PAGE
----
Seeing Toxic Airs


Workshop exploring ways to sense, see, think and understand the politics of the air above and around San Jose, Costa Rica.

Seeing Toxic Airs was a 10-day workshop facilitated by Rosa Whiteley under the invitation of the School of Architecture Universidad Veritas, Costa Rica.

Seeing Toxic Airs encouraged students to sense, smell and map atmospheric particulates, from their earthly beginnings, to the places in which they return back to earth. Students visited clouds of cement industries and pineapple conglomerates, unraveling the intricate power dynamics between corporations and atmospheric ecology.

In San Jose, concrete dominates the landscape, earning the nickname “Cementazo” due to the cement industry’s pervasive corruption and monopoly on architectural practices.  Holcim, a major global concrete supplier, shrouds Agama Caliente, a neighbourhood on the outskirts of San Jose, in clouds of cement, corroding structures, polluting airways, and stifling vegetation. Despite assurances of containment, the factory clandestinely releases new cement dust clouds each morning— as reported by local individuals—encroaching on the surrounding town’s inhabitants and environment. This unchecked spread of airborne cement, that is shurned to feed countless infrastructural projects that fuel political campaigns­—leads to widespread health issues like silicosis and asthma, as lungs solidify and metal roofs corrode in the castic air. On the public road entering Holcim, ants even choose to build their nests with cement dust.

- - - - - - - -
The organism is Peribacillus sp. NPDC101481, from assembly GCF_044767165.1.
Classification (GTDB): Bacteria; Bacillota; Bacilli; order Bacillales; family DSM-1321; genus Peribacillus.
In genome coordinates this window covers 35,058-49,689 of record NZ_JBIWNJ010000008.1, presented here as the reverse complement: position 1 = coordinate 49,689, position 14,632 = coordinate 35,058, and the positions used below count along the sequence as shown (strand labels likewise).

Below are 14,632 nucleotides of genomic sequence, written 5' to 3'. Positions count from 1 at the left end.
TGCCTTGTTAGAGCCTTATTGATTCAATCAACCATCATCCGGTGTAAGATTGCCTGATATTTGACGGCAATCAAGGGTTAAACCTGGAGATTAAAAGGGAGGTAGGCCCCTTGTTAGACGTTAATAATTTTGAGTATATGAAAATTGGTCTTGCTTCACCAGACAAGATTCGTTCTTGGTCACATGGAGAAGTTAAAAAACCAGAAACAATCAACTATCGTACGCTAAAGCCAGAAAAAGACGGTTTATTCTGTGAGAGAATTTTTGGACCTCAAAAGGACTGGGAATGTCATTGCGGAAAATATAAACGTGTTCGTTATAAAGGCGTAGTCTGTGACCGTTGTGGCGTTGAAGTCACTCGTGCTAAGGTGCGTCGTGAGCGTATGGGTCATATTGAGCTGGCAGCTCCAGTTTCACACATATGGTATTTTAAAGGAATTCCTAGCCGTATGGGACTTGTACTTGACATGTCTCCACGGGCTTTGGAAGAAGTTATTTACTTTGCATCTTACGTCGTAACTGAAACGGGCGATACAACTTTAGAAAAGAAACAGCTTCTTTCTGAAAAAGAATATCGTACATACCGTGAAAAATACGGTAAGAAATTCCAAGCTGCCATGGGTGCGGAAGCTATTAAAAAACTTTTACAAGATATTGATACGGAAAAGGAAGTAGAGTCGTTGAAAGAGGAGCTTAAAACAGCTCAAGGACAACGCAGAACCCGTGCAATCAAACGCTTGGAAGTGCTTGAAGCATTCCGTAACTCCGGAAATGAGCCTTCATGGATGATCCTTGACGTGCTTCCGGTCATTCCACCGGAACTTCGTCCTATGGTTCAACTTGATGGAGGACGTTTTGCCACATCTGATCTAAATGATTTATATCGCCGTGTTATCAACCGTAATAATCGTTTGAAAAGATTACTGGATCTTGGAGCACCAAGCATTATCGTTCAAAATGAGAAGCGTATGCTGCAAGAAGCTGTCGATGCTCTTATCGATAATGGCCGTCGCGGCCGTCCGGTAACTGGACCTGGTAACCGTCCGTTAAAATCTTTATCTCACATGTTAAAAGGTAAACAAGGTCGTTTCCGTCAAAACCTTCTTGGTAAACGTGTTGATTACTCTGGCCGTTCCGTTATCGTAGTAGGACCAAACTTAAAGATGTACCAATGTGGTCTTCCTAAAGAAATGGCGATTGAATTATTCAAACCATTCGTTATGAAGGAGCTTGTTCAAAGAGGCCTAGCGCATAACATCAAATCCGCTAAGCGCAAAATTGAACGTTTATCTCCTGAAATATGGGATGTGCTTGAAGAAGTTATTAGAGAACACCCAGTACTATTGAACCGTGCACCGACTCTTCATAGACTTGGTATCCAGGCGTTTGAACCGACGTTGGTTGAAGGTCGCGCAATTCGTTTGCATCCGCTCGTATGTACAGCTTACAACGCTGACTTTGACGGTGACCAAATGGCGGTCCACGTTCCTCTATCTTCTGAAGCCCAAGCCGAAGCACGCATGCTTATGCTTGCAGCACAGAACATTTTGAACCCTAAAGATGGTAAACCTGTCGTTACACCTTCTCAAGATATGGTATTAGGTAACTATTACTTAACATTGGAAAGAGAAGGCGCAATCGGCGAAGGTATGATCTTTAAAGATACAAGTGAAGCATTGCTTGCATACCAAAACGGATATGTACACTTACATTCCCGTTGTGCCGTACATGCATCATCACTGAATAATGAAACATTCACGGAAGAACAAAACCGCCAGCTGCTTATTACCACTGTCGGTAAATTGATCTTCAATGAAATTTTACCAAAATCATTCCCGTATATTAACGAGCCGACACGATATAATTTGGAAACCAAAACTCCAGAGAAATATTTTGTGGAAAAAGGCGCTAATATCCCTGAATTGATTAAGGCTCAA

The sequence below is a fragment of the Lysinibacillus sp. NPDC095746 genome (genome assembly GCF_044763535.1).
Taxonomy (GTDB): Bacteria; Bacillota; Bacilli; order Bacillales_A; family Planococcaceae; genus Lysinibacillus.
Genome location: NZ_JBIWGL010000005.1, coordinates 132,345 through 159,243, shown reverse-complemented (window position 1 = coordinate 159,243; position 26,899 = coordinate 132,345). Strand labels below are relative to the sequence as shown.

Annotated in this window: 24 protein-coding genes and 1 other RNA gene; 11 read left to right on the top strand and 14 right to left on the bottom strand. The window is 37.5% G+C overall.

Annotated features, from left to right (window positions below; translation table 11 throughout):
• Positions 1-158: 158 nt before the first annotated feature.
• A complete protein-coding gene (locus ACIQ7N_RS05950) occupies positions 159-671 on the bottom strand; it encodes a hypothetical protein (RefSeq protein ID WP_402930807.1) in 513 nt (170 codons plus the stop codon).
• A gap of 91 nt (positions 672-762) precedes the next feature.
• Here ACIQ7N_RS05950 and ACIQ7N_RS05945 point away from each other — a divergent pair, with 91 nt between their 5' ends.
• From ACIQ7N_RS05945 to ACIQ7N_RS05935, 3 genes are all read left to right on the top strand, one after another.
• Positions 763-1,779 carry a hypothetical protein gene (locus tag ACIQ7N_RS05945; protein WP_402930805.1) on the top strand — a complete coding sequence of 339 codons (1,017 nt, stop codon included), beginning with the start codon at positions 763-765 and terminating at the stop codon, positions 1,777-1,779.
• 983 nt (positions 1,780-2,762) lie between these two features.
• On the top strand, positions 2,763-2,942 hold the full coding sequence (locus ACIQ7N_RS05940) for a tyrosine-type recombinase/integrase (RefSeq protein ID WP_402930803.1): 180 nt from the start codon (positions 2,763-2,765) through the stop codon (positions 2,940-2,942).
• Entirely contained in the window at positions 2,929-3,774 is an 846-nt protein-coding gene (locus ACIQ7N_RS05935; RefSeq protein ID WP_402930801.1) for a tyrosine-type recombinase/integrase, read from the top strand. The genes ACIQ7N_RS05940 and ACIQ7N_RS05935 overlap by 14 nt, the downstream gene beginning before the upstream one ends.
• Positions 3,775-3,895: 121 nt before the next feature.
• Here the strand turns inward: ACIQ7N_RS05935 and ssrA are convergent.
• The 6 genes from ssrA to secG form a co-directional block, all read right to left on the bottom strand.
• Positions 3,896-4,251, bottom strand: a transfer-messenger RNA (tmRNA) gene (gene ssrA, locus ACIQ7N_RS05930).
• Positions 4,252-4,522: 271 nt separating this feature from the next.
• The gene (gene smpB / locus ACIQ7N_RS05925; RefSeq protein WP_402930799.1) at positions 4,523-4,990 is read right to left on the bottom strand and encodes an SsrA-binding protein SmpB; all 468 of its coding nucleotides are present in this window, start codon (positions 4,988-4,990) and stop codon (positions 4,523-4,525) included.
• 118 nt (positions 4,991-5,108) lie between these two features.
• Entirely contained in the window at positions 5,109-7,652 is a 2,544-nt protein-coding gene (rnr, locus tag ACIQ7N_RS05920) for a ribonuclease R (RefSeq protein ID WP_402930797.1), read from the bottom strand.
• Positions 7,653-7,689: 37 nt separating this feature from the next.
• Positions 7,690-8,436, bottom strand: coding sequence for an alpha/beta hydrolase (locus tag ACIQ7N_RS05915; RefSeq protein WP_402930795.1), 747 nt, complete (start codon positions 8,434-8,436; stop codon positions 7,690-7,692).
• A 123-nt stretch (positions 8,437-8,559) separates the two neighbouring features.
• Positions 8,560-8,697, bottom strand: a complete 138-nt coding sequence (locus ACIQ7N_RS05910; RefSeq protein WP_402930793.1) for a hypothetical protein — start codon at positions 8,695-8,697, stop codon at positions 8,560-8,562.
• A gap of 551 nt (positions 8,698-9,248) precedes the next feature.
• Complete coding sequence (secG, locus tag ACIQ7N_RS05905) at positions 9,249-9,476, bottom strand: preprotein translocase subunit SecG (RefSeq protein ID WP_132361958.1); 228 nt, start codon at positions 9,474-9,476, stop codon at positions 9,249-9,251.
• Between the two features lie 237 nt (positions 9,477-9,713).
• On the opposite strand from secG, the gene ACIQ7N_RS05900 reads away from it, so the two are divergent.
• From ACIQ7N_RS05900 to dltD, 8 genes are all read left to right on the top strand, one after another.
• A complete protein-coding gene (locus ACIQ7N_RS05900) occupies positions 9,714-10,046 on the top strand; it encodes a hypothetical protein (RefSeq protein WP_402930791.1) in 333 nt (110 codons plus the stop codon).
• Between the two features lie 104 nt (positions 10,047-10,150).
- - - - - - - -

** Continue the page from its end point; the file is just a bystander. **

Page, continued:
The workshop explored ways to sense and identify atmospheric conditions, through discrete sensing, hand-held devices and mechanisms, and digital modelling of air currents, particulates, and built environments. The students collected an archive of evidence and living proxies of cementitious pollution across species, soils and architectures.